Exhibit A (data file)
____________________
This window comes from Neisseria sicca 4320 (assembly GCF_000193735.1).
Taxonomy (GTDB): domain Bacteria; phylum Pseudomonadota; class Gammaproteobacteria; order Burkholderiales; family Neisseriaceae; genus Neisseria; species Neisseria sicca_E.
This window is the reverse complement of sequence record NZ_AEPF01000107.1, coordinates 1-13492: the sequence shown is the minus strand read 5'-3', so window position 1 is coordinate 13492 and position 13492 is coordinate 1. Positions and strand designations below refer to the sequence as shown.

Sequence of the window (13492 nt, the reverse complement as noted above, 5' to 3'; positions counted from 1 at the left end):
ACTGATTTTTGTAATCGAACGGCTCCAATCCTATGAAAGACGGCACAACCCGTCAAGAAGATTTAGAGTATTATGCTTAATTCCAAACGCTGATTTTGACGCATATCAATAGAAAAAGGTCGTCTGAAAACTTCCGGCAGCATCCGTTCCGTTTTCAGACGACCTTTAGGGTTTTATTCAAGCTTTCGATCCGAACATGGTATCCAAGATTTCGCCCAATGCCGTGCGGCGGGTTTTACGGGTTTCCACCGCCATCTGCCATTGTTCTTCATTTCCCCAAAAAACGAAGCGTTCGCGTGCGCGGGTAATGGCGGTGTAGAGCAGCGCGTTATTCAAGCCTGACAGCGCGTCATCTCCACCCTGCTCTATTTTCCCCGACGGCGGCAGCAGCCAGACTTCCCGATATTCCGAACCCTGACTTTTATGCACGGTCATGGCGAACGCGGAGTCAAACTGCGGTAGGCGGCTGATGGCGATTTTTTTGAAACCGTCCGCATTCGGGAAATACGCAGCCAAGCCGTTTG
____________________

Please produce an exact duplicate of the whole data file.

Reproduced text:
This window comes from Neisseria sicca 4320 (assembly GCF_000193735.1).
Taxonomy (GTDB): domain Bacteria; phylum Pseudomonadota; class Gammaproteobacteria; order Burkholderiales; family Neisseriaceae; genus Neisseria; species Neisseria sicca_E.
This window is the reverse complement of sequence record NZ_AEPF01000107.1, coordinates 1-13492: the sequence shown is the minus strand read 5'-3', so window position 1 is coordinate 13492 and position 13492 is coordinate 1. Positions and strand designations below refer to the sequence as shown.

Sequence of the window (13492 nt, the reverse complement as noted above, 5' to 3'; positions counted from 1 at the left end):
ACTGATTTTTGTAATCGAACGGCTCCAATCCTATGAAAGACGGCACAACCCGTCAAGAAGATTTAGAGTATTATGCTTAATTCCAAACGCTGATTTTGACGCATATCAATAGAAAAAGGTCGTCTGAAAACTTCCGGCAGCATCCGTTCCGTTTTCAGACGACCTTTAGGGTTTTATTCAAGCTTTCGATCCGAACATGGTATCCAAGATTTCGCCCAATGCCGTGCGGCGGGTTTTACGGGTTTCCACCGCCATCTGCCATTGTTCTTCATTTCCCCAAAAAACGAAGCGTTCGCGTGCGCGGGTAATGGCGGTGTAGAGCAGCGCGTTATTCAAGCCTGACAGCGCGTCATCTCCACCCTGCTCTATTTTCCCCGACGGCGGCAGCAGCCAGACTTCCCGATATTCCGAACCCTGACTTTTATGCACGGTCATGGCGAACGCGGAGTCAAACTGCGGTAGGCGGCTGATGGCGATTTTTTTGAAACCGTCCGCATTCGGGAAATACGCAGCCAAGCCGTTTG